A specific arrangement of pieces that spoke to me was a bright colored orange flowing tapestry by Mimi Jung, titled “Our Inclinations” and an equally sized seemingly overgrown tapestry laced with jewels and valuables in gold titled “Rags to Riches” by Suchitra Mattai. The fabrics of “Rags to Riches” in particular blend with all of the other external elements elevating the entire piece, while also coming across a bit abrasive and harder to look at. The beautiful color contrasts with the rough texture.
Within all the art is a common approach regarding the perspective of immigration and settlement; whether or not human presence in natural spaces results in good or bad, and the internal conflict of that guilt as human civilization is the reason for the pain of others.
As part of The Art Effect’s curatorial workforce development program, youth curators attend gallery shows in the Hudson Valley and New York City and write reviews of what they’ve seen. One of the newest members of the Trolley Barn Curatorial Team, Crystal Serino, shares her thoughts on a recent show at Miles McCentry Gallery.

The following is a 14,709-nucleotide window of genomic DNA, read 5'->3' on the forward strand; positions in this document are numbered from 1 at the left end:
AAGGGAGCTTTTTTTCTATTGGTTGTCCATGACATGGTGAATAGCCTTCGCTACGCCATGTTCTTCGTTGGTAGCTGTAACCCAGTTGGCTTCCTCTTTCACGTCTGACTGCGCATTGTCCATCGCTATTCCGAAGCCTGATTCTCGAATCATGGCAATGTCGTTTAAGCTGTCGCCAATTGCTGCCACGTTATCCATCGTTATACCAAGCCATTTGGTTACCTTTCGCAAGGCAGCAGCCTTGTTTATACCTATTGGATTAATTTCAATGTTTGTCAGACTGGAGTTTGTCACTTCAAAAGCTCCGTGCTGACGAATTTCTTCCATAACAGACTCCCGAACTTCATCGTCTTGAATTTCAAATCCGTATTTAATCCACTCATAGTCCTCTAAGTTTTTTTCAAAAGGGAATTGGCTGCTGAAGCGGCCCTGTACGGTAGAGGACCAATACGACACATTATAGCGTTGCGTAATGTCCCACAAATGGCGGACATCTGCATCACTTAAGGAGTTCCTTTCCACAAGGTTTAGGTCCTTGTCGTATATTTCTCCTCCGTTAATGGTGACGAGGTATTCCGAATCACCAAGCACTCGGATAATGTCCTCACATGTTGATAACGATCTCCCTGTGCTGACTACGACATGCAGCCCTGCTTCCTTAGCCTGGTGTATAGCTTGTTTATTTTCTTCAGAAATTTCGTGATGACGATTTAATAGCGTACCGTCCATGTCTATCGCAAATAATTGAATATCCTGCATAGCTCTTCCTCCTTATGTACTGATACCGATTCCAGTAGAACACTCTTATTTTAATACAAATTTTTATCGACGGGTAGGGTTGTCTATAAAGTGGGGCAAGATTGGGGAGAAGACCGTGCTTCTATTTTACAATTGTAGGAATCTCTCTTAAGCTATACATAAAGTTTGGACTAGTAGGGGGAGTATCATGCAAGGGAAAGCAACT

Linnenbrink’s gleeful use of unexpected colors and vibrance embraces a childlike joy in art. He developed unique processes he refers to as “Cut”,”Drill”,”Drip”, and “Reverse” painting. Linnenbrink stated: “All interaction with color happens in and through the eye of the viewer. The same visual information then lands in receptors that are all molded by the whole life story of the individual that receives what is to be seen.” His other works in the space include spheres, chairs, and linear sculptures.